There’s one more thing I want to mention.

These pumpkin patch visits make for some great family photos. Everywhere I look I’m seeing parents taking all sorts of shots.

Oh, No! Look at the time. I’ve got to get back to the Gazette office. My editor, Zulah Talmadge, is probably wondering why I’ve been gone so long.  But this is just so darn much fun. Hope you’ve enjoyed it!

– Scoop Out 

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Sweltering Summertime Southern Pines Fun!

Sweltering Summertime Southern Pines Fun!

What Could Go Wrong?

The curtains billow gently from the open windows in the Sanders house on Dogwood Drive this morning.

Big ‘ole fans in the ceiling whirr ‘round and ‘round. Cooler temps and a more serious summer breeze sure would be welcome. It’s gonna be another hot, humid day in Shady Pines.

In the kitchen, Edna Sanders pulls out her latest batch of chocolate chip cookies from the oven. “Perfect for desert later on.” She sorts through her favorite recipes. “Oh, fiddlesticks. It’s hard to come up with ideas for supper when it’s this hot,” Edna mutters under her breath.

Boomerang, the Australian Shepherd dog, lies on the cool tile floor, gently panting.

Edna gets up to put more water in his bowl. “It already feels like the dog days of summer, doesn’t it, Boomer? It’s tough on you with your beautiful thick coat.” 

As she leans down to pat him, Edna thinks about her cat, Halley’s Comet.

“I wonder where she is,” says Edna. “By golly, I know. Edna makes her way down the hall to the bathroom near the front door. She quietly pushes the door open and sees the grey and white cat curled up sleeping in the sink.

“She’s so smart. That’s the coolest place she could find.”

Wait. Edna has one of her ideas. “Ooooh, that just might work. I need to call Harold.”

And So It Begins

Edna’s husband, Harold Sanders, is at work at his Nuts ‘N Bolts hardware store downtown. On Saturday the store closes at noon.

Right now, Harold walks up and down the isles checking supplies. “I can always tell when there’s a heat spell,” he thinks to himself. “We start selling a whole lot of fans, garden hoses, wall thermometers and those sorts of things.”

His cell phone rings. “Hi Honey, what’s up?”

Edna is happy she reached him. “Harold, I have an idea.”

Harold sits down. “Oh, boy. It’s not going to be like the last time, is it?”

Edna frowns. “Harold Sanders. You know perfectly well the bake-off worked out just fine in the end.”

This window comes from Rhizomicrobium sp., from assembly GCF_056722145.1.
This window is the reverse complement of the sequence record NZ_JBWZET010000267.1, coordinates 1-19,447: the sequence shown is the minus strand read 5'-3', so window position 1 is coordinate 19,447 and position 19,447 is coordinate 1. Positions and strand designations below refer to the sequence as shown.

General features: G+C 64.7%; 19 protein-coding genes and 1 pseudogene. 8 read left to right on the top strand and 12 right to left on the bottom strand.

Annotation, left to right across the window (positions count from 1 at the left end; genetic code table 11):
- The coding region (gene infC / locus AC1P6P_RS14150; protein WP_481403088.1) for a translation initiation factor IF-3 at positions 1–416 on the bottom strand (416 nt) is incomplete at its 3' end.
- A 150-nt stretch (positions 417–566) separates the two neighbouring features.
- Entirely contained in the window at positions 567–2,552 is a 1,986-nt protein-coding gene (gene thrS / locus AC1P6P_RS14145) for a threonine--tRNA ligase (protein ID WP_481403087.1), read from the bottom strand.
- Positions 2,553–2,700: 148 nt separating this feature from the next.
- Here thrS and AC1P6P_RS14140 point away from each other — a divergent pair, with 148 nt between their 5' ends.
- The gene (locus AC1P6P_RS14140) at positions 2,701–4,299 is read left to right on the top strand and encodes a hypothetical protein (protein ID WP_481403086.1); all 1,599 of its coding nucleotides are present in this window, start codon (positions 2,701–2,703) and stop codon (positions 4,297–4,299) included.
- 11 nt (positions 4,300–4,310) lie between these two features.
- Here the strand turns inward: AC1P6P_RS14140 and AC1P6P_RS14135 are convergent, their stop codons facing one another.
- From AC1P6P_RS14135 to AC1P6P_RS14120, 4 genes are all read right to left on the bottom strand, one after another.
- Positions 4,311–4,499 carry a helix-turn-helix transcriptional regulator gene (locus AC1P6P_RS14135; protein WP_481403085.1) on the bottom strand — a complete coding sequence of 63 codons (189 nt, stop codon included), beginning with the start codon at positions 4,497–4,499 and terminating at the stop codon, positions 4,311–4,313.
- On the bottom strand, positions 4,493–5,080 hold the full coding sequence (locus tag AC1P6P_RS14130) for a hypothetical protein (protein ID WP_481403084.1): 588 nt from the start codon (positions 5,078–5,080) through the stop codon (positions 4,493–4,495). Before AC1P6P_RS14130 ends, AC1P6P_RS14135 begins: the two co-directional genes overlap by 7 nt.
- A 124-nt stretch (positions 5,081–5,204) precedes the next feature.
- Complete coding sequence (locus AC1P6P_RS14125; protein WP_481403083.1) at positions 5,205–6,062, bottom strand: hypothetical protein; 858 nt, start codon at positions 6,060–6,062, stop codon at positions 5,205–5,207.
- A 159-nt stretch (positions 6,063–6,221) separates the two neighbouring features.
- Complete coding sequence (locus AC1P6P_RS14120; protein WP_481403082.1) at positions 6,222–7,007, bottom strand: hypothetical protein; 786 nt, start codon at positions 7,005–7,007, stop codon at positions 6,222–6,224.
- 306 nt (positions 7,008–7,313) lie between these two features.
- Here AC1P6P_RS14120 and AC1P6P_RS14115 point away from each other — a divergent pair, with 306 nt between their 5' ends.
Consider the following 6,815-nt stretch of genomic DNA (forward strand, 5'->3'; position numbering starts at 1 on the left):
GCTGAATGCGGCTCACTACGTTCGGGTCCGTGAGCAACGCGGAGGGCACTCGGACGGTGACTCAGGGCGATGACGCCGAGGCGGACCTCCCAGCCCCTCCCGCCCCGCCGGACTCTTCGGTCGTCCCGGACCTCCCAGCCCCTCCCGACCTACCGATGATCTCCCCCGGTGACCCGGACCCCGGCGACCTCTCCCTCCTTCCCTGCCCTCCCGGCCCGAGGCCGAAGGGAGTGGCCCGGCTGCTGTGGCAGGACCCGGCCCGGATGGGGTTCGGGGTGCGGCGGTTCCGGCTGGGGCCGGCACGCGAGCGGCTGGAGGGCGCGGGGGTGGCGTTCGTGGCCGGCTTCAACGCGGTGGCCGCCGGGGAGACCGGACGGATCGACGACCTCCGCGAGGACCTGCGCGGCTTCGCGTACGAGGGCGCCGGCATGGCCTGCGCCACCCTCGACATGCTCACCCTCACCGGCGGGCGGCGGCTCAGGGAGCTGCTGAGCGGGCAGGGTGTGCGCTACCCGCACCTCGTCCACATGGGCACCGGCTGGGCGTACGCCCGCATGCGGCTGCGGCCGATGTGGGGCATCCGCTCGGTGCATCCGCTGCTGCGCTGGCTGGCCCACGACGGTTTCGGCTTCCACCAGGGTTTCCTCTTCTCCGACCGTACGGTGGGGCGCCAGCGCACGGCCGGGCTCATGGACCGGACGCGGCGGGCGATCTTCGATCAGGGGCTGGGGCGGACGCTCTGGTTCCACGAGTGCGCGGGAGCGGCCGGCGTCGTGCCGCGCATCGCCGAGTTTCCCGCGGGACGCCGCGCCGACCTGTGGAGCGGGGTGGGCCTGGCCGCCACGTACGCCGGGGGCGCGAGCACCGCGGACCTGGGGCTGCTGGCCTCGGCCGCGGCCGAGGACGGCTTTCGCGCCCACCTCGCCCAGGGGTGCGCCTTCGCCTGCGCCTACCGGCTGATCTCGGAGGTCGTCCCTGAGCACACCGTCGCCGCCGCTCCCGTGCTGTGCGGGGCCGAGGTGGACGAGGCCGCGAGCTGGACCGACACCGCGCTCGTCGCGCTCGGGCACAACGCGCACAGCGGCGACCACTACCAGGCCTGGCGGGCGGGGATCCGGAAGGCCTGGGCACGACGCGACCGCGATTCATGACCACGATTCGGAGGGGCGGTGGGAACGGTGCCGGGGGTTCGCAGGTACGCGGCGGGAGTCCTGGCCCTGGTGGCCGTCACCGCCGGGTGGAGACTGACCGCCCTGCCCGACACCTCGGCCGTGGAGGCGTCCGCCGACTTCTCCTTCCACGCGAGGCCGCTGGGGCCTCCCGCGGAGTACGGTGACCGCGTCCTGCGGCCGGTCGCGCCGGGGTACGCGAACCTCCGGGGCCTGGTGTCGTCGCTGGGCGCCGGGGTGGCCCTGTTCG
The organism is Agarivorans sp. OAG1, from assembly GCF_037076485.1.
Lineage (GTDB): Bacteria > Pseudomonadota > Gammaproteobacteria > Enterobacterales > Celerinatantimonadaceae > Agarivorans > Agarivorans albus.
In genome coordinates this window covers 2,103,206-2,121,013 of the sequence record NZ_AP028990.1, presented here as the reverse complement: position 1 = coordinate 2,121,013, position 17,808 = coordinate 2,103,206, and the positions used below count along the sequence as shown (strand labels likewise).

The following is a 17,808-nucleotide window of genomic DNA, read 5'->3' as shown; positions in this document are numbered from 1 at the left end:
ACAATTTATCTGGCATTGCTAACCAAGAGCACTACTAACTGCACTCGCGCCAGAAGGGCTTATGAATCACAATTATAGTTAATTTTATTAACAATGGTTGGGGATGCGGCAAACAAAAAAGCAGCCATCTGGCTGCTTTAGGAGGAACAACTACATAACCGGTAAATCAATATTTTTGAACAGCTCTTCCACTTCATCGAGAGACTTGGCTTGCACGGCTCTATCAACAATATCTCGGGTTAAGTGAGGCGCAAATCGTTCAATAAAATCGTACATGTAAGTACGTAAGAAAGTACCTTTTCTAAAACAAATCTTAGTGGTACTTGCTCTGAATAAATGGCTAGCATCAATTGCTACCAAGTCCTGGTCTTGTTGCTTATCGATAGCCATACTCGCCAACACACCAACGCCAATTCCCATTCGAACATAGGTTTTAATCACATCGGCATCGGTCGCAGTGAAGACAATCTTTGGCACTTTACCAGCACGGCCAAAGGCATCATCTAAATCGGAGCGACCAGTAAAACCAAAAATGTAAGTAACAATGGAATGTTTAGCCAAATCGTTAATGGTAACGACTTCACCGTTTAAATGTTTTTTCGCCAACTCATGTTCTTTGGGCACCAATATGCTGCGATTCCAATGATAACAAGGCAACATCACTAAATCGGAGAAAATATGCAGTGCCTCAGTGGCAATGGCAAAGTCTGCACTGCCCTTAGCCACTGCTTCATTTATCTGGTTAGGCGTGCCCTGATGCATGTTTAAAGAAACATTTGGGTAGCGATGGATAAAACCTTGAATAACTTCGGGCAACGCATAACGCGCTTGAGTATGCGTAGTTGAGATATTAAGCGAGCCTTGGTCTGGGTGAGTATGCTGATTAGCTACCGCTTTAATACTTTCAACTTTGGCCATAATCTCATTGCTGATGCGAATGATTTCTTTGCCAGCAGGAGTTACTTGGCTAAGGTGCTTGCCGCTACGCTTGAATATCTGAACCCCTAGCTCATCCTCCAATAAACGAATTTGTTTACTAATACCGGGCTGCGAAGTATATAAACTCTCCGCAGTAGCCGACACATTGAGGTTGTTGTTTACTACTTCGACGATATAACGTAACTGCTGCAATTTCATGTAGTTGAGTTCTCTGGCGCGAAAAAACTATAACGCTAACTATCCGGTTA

Harold chuckles. “Yes, but the repairs to the stove and the new fire alarm units were a bit – unexpected.”

Edna shrugs. “Yes, well, this is not that. What do you say we get the kiddie pool from the garage and let Boomer and Halley play in the water to cool off?”

“Huh. OK. Except, do you really think Halley will go for this? I mean, she is a cat after all.”

“Don’t you worry. I have a plan, ”Edna says.

Harold shakes his head. “All right. We’ll give it a shot. I’ll be home soon.”

Edna is excited. “Great. I’ll get everything ready. It’ll be fun. You’ll see!”

Harold stares at the phone. “Uh-huh. Love you.”

Edna smiles and says, “Love you, too.”

The Plan Comes Together                  

Oh, boy. There are things to do. Edna makes a list. First, she’ll make some lemonade. Besides water, one can never have too many cold drinks on a day like this.

“What else can I get done ahead of time?” she wonders. “I know. I’ll whip up a pasta salad with vegetables and some of that leftover roast chicken from last night. I can put it in the refrigerator for later.”

She looks at her handsome dog. “Boomer, buddy, I just figured out dinner. Plus, you and Halley can have some of the chicken, too!”

Boomer wags his tail and barks. Sounds good to him.

As soon as the big bowl of pasta salad is finished, Edna moves on to the next step.

She hesitates for a moment. “Maybe I should put on my swim suit. No, I’ll just change into some shorts and a tee-shirt.”

Later, as she heads for the door leading from the kitchen to the back yard, Edna makes sure that the doggie door is open. Halley! Boomer and I are going outside! C’mon Boom.”

Boomer can’t resist shouting. “C’mon, Halley. You snooze you lose!”